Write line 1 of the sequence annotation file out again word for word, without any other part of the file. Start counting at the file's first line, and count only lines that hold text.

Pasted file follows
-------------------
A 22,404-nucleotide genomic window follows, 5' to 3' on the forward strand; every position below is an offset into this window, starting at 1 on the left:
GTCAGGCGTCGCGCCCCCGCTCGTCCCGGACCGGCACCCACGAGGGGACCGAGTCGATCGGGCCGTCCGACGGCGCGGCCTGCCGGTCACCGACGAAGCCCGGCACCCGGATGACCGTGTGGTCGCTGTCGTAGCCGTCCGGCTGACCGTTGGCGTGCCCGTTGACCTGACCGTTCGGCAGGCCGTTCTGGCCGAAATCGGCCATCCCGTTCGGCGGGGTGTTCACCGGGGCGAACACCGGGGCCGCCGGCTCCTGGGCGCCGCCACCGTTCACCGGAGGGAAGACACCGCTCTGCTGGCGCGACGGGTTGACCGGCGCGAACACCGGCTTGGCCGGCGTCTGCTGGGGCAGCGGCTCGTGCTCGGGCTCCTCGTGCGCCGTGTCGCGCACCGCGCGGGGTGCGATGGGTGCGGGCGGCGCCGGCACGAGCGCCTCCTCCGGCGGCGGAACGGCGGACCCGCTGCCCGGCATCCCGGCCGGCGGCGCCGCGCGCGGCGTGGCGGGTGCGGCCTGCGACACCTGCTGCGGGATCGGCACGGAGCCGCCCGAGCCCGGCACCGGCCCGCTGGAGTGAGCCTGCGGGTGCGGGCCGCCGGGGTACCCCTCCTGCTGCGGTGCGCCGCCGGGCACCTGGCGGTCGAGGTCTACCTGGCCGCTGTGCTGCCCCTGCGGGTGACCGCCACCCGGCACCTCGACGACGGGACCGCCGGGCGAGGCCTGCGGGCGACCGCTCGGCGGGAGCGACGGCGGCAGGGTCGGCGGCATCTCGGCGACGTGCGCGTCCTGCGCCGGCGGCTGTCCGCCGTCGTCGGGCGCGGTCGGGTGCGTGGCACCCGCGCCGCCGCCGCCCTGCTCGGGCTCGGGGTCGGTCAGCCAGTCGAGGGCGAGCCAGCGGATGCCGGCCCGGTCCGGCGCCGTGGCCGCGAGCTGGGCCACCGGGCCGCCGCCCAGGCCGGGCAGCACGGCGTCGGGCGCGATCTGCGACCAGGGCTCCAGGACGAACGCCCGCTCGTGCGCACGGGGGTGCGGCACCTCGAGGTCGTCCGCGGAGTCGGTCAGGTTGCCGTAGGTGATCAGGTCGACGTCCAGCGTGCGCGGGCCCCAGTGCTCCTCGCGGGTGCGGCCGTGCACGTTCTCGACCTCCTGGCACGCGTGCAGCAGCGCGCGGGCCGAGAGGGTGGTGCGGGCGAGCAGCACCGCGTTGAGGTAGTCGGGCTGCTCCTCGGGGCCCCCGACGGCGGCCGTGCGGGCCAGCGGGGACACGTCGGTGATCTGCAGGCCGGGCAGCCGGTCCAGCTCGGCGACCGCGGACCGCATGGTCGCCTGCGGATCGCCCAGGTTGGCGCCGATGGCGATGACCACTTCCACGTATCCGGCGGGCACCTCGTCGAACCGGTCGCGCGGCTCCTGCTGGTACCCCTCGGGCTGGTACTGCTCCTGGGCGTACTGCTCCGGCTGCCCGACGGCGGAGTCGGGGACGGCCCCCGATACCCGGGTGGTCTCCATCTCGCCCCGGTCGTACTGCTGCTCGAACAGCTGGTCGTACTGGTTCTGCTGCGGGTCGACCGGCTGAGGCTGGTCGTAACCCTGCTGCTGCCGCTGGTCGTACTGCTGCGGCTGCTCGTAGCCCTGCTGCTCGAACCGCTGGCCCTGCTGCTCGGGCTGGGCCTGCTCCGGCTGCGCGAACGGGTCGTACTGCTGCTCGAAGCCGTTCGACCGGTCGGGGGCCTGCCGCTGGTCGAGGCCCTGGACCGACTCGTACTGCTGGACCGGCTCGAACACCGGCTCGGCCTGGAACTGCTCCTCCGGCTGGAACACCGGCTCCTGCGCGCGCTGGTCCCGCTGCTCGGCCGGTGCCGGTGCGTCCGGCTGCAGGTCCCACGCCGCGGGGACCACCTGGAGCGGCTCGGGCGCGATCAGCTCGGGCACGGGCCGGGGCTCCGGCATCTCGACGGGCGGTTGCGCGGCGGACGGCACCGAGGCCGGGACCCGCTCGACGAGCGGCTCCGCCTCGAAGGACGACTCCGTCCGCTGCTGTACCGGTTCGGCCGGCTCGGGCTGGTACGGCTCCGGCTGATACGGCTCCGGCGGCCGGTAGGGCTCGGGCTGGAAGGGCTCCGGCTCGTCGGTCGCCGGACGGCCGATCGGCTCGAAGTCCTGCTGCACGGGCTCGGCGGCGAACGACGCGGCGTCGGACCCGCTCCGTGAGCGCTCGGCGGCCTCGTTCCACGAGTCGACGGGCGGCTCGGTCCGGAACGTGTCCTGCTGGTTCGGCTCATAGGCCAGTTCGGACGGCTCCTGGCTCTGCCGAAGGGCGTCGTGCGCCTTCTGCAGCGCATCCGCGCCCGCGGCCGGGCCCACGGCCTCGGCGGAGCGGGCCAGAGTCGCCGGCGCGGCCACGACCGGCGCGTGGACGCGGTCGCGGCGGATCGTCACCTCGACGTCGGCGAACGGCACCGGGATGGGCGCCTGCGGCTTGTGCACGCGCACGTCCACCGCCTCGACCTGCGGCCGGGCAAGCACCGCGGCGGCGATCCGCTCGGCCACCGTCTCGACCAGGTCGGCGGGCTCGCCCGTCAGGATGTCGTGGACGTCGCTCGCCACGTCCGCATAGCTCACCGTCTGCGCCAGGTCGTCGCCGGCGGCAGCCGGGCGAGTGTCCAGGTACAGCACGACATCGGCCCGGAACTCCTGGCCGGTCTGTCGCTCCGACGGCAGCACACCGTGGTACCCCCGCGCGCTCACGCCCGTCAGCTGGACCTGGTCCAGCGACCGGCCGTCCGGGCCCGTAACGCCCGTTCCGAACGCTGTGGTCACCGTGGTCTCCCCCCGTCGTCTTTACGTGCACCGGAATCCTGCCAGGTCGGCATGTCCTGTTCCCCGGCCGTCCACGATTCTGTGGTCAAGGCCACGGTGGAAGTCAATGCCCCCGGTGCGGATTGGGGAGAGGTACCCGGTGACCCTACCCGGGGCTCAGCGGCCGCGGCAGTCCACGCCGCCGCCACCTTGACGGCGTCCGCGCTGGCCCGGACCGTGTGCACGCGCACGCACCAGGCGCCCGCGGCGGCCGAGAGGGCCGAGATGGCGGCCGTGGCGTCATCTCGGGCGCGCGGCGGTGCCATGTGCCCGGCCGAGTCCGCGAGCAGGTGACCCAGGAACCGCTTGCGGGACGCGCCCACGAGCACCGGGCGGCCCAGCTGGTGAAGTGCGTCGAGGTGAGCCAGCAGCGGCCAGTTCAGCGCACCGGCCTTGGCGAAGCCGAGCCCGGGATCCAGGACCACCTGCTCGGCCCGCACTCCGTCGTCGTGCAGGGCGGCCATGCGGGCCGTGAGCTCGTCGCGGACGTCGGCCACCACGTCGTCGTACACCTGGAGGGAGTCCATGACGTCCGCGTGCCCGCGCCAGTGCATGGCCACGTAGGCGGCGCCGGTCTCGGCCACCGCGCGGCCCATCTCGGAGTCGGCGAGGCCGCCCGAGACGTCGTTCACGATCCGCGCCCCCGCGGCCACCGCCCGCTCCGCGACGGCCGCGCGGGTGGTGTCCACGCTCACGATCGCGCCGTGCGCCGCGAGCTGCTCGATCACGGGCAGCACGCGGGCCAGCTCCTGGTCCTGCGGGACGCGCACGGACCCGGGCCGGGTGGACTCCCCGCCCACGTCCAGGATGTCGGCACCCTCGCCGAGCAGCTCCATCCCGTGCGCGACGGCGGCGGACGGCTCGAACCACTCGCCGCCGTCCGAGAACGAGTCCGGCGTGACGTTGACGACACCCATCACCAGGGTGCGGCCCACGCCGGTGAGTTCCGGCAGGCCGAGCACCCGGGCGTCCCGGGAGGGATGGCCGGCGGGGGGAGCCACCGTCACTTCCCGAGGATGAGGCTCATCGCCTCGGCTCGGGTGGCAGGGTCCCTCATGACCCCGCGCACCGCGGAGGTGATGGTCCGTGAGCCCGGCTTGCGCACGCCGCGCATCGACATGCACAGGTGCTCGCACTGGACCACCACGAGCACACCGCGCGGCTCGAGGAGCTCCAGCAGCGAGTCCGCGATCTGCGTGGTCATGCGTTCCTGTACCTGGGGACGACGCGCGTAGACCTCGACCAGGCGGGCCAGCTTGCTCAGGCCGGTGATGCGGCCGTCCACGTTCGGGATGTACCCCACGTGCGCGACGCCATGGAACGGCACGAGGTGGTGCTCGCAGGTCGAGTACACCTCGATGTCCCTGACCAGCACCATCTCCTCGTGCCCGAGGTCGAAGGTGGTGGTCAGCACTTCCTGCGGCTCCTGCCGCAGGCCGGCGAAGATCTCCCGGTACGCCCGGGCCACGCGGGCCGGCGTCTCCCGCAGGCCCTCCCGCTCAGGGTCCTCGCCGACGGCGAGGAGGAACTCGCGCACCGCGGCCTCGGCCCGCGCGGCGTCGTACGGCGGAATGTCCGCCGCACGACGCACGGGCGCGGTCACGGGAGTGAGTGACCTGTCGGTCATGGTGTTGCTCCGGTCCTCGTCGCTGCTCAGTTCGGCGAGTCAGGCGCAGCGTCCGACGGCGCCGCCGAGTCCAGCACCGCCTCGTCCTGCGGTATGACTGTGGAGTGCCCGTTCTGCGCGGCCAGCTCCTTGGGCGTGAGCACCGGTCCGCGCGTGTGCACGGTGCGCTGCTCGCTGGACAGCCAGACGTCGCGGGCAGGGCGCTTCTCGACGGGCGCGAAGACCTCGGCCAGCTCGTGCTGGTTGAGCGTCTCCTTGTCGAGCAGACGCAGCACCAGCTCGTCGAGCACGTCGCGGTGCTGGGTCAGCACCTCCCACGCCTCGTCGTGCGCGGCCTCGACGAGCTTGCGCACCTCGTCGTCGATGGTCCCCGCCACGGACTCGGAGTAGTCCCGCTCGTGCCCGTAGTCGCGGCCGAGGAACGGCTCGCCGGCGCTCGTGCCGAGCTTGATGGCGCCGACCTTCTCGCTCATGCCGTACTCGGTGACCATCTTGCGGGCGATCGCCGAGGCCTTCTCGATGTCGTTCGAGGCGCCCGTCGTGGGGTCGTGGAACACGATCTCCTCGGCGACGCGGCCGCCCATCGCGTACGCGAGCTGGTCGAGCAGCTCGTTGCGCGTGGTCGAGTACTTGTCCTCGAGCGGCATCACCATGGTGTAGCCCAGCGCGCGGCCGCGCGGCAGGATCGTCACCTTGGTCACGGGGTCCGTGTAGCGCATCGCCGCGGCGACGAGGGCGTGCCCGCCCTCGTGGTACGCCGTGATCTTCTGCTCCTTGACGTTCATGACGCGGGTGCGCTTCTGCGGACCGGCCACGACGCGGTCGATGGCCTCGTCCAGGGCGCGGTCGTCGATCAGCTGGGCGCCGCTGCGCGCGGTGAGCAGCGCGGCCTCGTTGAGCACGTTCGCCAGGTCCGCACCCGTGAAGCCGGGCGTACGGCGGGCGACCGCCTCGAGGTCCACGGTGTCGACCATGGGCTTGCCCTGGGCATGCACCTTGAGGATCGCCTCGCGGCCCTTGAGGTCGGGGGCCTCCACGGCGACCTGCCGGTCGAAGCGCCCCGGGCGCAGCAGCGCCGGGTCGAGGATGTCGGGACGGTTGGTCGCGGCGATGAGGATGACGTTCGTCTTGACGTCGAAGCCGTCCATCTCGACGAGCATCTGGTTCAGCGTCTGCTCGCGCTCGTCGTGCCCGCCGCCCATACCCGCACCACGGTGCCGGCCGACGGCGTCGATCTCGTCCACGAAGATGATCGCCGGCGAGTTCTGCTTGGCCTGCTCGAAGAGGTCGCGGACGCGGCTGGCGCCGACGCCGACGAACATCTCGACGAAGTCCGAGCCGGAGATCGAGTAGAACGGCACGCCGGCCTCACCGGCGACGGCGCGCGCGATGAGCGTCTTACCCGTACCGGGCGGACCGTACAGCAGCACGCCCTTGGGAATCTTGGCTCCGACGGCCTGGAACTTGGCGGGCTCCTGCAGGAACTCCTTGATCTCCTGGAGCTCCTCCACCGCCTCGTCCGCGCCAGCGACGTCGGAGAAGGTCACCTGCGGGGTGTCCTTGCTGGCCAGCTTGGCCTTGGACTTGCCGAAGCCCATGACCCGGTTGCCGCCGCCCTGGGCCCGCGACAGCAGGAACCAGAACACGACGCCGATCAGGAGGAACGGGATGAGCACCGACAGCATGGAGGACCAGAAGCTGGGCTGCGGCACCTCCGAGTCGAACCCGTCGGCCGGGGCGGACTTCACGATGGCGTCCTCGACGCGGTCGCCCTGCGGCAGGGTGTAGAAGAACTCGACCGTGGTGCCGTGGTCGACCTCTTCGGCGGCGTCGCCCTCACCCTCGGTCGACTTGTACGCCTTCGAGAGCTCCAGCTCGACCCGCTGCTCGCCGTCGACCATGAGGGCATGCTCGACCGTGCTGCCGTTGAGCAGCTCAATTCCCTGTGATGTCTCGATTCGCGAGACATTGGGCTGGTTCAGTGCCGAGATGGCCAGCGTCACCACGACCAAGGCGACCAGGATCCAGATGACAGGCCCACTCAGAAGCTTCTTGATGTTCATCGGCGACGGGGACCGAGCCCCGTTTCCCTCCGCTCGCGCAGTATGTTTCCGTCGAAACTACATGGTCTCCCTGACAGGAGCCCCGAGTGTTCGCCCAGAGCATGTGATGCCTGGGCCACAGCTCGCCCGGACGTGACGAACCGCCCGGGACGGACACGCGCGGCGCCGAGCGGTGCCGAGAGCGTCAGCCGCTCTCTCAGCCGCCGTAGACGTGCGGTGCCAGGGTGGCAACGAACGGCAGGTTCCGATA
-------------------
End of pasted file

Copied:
A 22,404-nucleotide genomic window follows, 5' to 3' on the forward strand; every position below is an offset into this window, starting at 1 on the left: